Another big problem with Lyme disease is the lack of accurate testing -- there is no definitive test for Lyme disease. There are 36 known species of Borrelia bacteria, with over 300 genetic variants seen across these species. Most tests look for your antibodies to one or more proteins of a single species (burgdorferi) and single variant (B31), and these tests are not perfect and sometimes show false positives or negatives. There are more accurate and expensive PCR tests that look for bacteria DNA itself, rather than your antibodies, but these tests may show false negatives due to a lack of enough bacteria in the blood sample. Basically, a positive or negative on a single test isn't going to tell you definitively if you have Lyme disease or not, and for that reason Lyme disease is diagnosed clinically. In our case, we had Western Blots from Labcorp and Igenex that both indicated Borrelia infection, and additional tests from Igenex that indicated Ehrlichia as a coinfection. These tests supported the clinical diagnosis that we had Lyme disease. Many LLMDs will test using the Igenex Western Blot as it tests for two variants (b31,297) rather than one.

Share this post


Link to post
Share on other sites

Are you eliminating dyes and preservatives? And the main one is sugar! All candy was out of the house! That was real hard with dd. candy sickens me. If there is a gut issue all this needs to be eliminated along with gluten dairy corn. You need to start from scratch and take all sugars out and dyes. It was super hard I will not lie but I think that's what helped the most! If your children are young all the better to get them brainwashed with sugar is bad.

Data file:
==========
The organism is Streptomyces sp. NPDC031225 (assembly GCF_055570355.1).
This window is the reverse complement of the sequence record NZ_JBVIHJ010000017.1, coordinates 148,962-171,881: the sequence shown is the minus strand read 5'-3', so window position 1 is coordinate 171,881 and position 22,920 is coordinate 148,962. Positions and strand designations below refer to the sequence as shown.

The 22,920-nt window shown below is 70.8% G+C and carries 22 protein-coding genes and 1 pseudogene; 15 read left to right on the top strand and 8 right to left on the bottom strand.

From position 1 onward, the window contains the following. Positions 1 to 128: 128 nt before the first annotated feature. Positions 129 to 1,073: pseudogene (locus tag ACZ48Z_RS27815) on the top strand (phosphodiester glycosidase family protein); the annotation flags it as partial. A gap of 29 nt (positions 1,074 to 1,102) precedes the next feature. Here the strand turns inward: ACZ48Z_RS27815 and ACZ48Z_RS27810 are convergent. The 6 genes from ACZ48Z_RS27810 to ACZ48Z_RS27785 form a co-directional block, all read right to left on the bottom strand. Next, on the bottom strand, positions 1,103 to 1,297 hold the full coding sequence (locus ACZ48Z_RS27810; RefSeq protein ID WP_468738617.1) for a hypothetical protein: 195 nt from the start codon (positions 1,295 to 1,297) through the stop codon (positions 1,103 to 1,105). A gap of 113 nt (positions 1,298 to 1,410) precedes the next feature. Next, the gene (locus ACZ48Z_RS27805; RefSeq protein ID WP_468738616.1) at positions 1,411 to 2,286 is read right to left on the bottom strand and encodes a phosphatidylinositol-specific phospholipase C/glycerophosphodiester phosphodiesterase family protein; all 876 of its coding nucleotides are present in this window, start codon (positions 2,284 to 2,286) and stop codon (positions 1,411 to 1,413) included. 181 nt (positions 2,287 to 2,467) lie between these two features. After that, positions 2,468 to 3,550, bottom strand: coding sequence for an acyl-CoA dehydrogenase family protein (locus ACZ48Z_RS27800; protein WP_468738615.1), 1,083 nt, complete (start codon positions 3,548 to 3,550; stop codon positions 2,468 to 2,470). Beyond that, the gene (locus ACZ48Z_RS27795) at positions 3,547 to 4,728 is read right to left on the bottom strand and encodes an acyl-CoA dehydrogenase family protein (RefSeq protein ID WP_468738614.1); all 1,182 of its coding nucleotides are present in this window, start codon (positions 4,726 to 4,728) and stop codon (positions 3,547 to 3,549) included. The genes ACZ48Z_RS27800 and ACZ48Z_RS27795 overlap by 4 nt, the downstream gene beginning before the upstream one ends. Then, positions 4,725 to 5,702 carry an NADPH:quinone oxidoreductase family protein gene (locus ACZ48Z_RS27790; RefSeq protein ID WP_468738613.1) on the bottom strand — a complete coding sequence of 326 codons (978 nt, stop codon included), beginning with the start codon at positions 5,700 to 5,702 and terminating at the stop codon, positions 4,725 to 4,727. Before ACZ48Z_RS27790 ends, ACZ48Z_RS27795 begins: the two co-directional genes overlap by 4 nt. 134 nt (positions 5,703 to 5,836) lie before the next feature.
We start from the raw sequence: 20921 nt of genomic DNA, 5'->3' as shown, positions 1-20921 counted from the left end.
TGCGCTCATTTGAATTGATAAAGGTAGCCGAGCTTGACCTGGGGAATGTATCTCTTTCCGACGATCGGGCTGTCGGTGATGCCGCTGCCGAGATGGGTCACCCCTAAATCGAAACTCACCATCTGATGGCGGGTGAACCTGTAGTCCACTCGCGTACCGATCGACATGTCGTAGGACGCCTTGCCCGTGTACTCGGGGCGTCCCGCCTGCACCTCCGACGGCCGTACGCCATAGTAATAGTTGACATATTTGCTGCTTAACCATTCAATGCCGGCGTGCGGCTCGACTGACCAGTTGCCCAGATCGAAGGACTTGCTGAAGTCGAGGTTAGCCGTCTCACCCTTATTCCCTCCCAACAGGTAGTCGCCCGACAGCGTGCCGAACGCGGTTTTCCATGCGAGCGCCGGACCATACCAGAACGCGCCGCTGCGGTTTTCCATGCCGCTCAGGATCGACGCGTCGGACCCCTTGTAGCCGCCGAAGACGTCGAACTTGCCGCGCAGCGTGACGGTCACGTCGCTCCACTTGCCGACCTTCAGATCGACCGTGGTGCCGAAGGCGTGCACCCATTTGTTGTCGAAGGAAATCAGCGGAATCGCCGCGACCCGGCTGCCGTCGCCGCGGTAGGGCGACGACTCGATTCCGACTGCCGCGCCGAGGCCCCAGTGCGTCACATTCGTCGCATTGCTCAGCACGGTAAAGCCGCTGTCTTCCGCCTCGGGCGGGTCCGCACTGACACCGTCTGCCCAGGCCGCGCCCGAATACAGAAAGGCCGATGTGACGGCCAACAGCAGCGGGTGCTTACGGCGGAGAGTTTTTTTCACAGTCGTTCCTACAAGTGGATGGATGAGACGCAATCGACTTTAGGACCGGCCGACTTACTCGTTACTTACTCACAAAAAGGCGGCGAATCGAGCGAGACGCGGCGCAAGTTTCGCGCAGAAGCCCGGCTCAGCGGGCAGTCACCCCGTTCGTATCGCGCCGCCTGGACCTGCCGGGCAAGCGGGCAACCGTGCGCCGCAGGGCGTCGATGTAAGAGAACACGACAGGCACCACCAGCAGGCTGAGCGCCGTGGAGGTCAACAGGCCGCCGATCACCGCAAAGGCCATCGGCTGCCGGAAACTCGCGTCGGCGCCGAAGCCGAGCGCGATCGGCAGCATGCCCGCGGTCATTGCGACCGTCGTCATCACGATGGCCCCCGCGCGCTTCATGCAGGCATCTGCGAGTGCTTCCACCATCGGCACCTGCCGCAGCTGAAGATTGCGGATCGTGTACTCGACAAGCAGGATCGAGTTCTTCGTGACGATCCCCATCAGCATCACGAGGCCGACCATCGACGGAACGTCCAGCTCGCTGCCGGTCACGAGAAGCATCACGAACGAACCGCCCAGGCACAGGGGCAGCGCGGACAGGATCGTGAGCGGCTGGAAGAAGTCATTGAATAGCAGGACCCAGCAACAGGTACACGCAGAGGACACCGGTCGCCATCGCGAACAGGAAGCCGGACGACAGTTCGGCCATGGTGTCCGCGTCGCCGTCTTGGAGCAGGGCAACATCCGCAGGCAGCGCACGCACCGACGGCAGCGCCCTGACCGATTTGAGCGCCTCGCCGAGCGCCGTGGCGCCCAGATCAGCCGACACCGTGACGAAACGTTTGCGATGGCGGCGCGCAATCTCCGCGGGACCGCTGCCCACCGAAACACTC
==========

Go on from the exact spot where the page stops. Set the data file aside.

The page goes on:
Mar

Share this post


Link to post
Share on other sites

We have eliminated dyes and preservatives, we might miss it occasionally. Sugar is the tough one. It is everywhere - it’s even in the GF homemade bread recipes. So for sugar, we have just decreased it a lot, but still working on its elimination.

 

 

We have seen some decrease in tics. They are still there, all the time. However I am not sure if they are now less frequent or maybe the most bothersome were replaced with others, less obvious. I truly hope what we are seeing the improvement from the diet and this is not just a coincidence with a waning cycle.